The Oklahoma City School Board heard a report Monday night about the new school grading system that will give each of the 1,761 schools sites in the state an A through F letter grade.
The grading formula accounts for everything from attendance to college entrance exams to how well students do on certain state tests from one year to the next, said Bernie Schafstall, database manager for the district.
Grades are expected to be released in the next few weeks, but board members expressed frustration at the complexity of the formula.
“I'm going to have trouble explaining this to my friends at McDonald's,” District 7 Board Member Ron Millican said.
“ ... This is a very complicated process.”
Superintendent Karl Springer said the process is complicated and difficult for educators to explain to the public.
“I can't get up and explain this, and I don't have any principals that can get up and explain it,” Springer said.
“And we're not alone.”
The complexity of the formula isn't as important as the reform itself, District 6 Board Member Jay Means said.
“I don't want to have any C's or D's,” Means said.
“I didn't have any on my personal report card, and I don't want them on my professional report card.”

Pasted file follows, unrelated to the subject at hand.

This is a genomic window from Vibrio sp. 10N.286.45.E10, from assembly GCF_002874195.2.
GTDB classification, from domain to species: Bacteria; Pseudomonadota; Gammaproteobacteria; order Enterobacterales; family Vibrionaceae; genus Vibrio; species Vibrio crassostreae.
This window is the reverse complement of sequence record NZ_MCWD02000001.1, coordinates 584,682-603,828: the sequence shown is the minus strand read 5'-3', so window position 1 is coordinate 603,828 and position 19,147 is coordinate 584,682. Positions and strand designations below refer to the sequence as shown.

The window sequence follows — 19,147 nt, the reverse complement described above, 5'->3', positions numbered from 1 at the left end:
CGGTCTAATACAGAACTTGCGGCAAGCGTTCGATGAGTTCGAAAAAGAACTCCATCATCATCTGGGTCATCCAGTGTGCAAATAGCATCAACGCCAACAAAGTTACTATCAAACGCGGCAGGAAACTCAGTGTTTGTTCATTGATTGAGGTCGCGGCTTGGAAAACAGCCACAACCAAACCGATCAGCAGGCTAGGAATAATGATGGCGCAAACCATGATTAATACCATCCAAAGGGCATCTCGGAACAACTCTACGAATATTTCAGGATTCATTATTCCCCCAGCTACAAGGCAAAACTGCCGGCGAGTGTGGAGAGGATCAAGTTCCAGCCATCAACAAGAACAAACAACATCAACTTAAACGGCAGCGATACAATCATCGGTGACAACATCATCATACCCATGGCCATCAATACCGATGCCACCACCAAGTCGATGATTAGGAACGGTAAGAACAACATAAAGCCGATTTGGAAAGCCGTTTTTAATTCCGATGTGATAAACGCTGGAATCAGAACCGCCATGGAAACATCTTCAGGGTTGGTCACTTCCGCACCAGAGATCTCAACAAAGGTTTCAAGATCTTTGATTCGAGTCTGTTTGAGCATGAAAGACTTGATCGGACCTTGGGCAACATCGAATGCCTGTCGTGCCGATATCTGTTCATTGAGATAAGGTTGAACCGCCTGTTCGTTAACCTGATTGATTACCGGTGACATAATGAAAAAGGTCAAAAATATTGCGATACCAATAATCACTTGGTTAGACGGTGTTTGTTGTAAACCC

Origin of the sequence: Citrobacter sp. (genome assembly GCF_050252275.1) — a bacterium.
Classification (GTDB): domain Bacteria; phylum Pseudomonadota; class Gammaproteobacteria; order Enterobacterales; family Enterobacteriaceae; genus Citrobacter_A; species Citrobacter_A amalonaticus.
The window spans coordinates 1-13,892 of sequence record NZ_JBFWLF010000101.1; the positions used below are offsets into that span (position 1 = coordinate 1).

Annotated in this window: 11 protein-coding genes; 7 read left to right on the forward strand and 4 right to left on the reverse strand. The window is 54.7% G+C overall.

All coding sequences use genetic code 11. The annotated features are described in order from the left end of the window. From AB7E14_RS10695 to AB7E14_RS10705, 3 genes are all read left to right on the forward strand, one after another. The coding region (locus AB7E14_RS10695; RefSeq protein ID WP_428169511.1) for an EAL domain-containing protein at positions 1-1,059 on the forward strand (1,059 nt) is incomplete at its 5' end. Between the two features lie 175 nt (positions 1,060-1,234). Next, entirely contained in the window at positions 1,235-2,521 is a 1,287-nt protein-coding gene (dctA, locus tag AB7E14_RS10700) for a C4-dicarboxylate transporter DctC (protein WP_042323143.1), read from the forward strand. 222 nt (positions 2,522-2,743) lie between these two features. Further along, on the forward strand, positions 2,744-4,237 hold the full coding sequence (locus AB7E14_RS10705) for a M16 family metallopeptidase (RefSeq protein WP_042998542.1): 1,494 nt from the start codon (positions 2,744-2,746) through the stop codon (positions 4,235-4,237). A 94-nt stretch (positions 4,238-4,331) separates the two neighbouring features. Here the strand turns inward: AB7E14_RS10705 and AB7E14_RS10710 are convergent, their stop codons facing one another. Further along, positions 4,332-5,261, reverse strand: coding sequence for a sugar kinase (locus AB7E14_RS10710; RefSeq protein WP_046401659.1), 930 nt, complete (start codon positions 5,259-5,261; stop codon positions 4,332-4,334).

The new grading system replaces the previous assessment tool, which gave schools a score on a 1,500-point scale.
Schools also will receive letter grades in five subject areas: reading, math, science, social studies and writing.
Letter grades also will be given to each district and the state overall.
So far, about 300 data errors or omissions have been reported, an Education Department spokeswoman said Monday.
Every school report card has 13 to 16 data points, depending on the grade level.
That means the new assessment system has between about 22,000 and 28,000 bits of information to get right.
In other business
• The board hired Paige Bressman as the principal of Eugene Field Elementary, 1515 N Klein. Bressman succeeds Wilbur House, who was promoted to executive director for curriculum and development for the district last year. Bressman has been serving as the acting principal since House was promoted.
• The board heard a proposed policy change that would allow charter schools to have five years between contract renewals instead of three. The board is expected to vote on the policy change in a future meeting. The board also heard proposals to require charter school representatives to make annual presentations to the board and review student performance before contract renewal.